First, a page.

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  5. My problem is that the bible does not go into great detail as to what Nimrod supposedly said or claimed, neither does it give any historical facts about him. Yet so many scholars seem to interpret that Nimrod ordered the building of the Tower of Babel with the express purpose of going to war against God- again, this is not recorded in the bible. I just cannot accept that people would add to the text- the bible is its own interpreter and we have no right to just assume what we suppose or wish to be true. Everyone has a right to their own opinion- but that is just it-a personal opinion. The problem is when we expound that personal opinion as fact. None of us where there when this happened, so how can we then imply the opinions of those “learned scholars” to be fact. Fact is based on evidence, not on assumption. There are so many opinions from said learned scholars that is taken as truth today. The very ” practice involved in biblical interpretation”(as you put it) is actually the root cause of all the confusion today. We hold as truth that which said learned scholars claim, not realizing that it is all but their own fanciful interpretation and not the absolute truth. So, I do not agree with your viewpoint, but that does not make us enemies( not as far as I am concerned)so I do not feel the need to question your integrity. I merely seek the truth and understanding. The bible has endured for centuries; who are we to try an colour it today?

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  6. So, according to your logic, we are unable to say anything meaningful about the Bible that is not specifically spelled out in black and white. No commentaries should be written, no sermons preached. Just the text of Scripture alone, right?

    “The eunuch answered Philip and said, “Please tell me, of whom does the prophet say this? Of himself or of someone else?” Then Philip opened his mouth, and beginning from this Scripture he preached Jesus to him.” (Acts 8:34-35)

    The Ethiopian eunuch was reading Isaiah 53 which does not mention Jesus Christ specifically. Was Philip guilty of “adding to the Word” by teaching that it referred to Him? Was he “twisting Scripture” for his own purpose?

    Or what about the writer to the Hebrews? He wrote,

    “For the Law, since it has only a shadow of the good things to come and not the very form of things, can never, by the same sacrifices which they offer continually year by year, make perfect those who draw near.” (Hebrews 10:1)

    Should we ask him how he deduced that and on what grounds he concluded that? Because the Old Testament never says that. Or what about the Apostle Paul when he says,

    “Now these things happened to them as an example, and they were written for our instruction, upon whom the ends of the ages have come.” (1 Corinthians 10:11)

    I assume that you would disagree with his conclusion since the Book of Numbers never tells us specifically that the events recorded therein are given for instruction of those who would read of it later? Or do you believe anything in the Bible at all since, as you said, “None of us were there when this happened?”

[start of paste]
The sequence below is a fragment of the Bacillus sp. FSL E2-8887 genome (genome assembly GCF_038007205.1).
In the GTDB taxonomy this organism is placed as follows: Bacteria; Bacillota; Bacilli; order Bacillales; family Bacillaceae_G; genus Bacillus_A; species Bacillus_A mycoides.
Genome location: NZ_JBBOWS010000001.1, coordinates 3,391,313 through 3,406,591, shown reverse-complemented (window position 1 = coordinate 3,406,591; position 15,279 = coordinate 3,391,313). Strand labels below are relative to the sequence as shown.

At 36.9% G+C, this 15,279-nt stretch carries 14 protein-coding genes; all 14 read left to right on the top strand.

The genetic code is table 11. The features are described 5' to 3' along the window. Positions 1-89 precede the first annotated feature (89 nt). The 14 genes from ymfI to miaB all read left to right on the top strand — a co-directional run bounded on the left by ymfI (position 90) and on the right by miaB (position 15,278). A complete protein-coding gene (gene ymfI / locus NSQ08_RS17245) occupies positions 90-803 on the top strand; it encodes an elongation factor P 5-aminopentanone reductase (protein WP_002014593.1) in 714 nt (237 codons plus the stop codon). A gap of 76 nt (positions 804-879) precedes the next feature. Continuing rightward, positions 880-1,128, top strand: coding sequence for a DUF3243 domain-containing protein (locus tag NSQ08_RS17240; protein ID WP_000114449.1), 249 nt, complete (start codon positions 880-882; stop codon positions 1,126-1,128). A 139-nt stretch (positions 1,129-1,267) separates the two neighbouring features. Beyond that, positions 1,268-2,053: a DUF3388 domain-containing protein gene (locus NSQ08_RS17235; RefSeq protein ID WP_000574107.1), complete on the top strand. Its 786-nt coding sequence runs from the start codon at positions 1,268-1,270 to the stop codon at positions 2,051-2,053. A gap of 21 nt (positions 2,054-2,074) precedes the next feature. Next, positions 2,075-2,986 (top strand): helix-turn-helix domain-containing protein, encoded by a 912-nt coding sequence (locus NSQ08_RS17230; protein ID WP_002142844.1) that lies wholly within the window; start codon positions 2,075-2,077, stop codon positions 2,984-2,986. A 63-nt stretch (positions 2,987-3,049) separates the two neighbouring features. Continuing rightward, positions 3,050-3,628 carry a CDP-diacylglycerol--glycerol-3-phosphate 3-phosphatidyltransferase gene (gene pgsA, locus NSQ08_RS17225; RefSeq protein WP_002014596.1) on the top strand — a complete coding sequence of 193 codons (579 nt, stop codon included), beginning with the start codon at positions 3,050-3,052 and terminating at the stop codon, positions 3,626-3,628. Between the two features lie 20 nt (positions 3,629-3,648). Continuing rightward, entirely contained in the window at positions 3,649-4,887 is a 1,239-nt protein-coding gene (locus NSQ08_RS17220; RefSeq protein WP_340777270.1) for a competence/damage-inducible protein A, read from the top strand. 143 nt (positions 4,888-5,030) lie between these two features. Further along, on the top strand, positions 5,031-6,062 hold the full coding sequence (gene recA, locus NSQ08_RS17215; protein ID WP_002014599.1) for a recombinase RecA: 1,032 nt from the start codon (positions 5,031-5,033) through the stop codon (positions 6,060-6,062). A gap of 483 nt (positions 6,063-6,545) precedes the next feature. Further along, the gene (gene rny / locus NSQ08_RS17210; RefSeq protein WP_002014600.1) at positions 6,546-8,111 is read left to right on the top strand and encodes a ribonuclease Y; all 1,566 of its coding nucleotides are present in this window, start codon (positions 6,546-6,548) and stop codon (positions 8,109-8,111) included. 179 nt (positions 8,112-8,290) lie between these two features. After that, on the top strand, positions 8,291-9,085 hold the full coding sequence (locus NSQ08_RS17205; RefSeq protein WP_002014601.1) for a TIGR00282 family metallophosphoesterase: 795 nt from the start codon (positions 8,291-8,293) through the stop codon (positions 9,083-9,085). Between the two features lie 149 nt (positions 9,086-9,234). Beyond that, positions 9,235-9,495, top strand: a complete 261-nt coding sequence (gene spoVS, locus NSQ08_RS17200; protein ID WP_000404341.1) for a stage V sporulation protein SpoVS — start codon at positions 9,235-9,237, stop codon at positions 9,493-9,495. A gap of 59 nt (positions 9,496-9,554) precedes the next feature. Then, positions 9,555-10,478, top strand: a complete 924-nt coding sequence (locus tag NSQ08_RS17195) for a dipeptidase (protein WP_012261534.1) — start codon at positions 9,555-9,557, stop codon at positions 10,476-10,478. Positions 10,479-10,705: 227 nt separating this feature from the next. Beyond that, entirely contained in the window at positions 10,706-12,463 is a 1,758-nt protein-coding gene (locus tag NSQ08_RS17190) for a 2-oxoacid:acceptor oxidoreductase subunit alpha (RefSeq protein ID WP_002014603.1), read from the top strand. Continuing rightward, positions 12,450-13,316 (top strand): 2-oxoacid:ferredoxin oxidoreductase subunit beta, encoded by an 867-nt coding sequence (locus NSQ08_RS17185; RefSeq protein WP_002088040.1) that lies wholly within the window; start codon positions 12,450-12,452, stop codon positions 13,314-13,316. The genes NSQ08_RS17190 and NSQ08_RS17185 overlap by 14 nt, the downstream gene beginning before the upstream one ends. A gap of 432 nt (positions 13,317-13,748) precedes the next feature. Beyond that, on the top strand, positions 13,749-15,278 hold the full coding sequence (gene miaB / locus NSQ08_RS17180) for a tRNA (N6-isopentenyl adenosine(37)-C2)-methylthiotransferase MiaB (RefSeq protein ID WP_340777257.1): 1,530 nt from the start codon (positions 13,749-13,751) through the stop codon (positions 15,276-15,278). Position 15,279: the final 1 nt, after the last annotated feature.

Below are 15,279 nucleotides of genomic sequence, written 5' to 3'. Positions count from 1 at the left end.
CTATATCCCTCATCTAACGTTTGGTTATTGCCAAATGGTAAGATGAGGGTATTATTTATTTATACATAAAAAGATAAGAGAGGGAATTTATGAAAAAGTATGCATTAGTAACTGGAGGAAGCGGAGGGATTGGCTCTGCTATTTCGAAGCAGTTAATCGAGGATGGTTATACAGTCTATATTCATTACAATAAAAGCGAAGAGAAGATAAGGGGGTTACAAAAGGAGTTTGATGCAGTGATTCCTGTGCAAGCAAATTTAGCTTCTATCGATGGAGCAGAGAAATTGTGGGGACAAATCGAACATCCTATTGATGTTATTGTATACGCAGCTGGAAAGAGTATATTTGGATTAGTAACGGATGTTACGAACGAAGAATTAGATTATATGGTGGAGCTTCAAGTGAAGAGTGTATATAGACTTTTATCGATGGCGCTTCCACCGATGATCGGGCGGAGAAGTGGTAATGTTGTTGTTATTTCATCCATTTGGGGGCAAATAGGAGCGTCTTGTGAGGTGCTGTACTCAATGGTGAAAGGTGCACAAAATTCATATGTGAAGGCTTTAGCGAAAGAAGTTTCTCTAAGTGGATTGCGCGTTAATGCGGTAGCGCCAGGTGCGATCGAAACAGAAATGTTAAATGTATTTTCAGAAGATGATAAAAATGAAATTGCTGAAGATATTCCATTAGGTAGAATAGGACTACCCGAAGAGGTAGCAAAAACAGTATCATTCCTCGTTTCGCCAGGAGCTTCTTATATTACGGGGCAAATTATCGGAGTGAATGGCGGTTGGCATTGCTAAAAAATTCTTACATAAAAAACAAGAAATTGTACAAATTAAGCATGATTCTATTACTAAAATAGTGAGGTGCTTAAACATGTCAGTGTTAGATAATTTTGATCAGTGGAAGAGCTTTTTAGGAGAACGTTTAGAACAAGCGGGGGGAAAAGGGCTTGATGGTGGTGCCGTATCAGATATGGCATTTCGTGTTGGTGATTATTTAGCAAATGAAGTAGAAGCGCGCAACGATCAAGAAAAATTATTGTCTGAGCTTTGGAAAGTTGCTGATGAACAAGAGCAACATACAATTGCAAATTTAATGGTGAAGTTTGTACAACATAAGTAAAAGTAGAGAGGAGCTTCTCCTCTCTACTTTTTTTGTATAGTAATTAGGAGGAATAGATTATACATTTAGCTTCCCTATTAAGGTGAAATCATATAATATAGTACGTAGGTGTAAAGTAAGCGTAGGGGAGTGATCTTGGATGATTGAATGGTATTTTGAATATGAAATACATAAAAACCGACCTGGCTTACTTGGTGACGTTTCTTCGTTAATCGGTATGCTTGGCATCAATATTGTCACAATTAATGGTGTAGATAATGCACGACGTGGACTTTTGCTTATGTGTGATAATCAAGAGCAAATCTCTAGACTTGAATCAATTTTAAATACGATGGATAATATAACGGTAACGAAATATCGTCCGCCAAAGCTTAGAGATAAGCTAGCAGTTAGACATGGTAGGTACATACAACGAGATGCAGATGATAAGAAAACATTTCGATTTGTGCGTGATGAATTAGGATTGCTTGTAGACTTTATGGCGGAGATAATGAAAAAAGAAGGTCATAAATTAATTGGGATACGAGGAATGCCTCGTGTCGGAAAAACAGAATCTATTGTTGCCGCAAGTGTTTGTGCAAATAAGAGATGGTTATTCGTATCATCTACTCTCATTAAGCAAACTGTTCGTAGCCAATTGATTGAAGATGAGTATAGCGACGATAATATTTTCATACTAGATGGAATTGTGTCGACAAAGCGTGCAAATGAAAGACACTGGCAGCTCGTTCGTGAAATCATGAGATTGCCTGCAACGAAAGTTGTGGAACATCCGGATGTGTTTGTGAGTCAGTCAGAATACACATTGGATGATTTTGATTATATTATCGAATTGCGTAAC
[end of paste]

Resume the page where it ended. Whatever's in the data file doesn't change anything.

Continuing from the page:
The Bible has indeed endured for centuries, but the practice of Hermeneutical interpretation has been conducted since the beginning. And we are not “coloring” the Word of God by expounding upon it. If you do not wish to concede that Nimrod was a villain because the exact words saying so do not appear in the text, then fine. It is not a doctrinally crucial issue. But it is not just this point that you are rejecting in what you have said, but the entire practice of Biblical interpretation. You said that you do not feel we are enemies, very well. But you certainly did call my integrity into question in your very first comment.

    You asked for Biblical support for my assertion about Nimrod. Consider the very next chapter:

    “They said, “Come, let us build for ourselves a city, and a tower whose top will reach into heaven, and let us make for ourselves a name, otherwise we will be scattered abroad over the face of the whole earth.” (Genesis 11:4)

    Who said this? The people of Babel. Do you truly suppose that the founder and leader of the city was not there among them?

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  7. Obviously you seem very distressed at my refusal to accept the practices of people adding their own agenda’s to biblical verses. I suspect the reason therefore is that you are not used to people questioning your “authority”. My sole question was for the source of your material wherein you claimed the following:

    quote” The idea of the language here seems to be that Nimrod “set his face” against the Lord. He stood in opposition against God. And the “prey” upon which he hunted was not deer and wild game, but the souls of men. Nimrod is a shadow, a spiritual predecessor of the Antichrist of Revelation” unquote.

    If you can kindly point out that specific text in the bible, then I would be satisfied. But it does not exist-so how did you deduce that? Or was it divinely inspired to some so called” learned scholar” that you are simply repeating it from?
    You are wrong to feel that I slighted your integrity and as such you now wish to cloud the issue by quoting other verses. I will answer those quotations of yours only if and when you can supply proof of your original statement,until then, your latest examples quoted above are out of context and not applicable.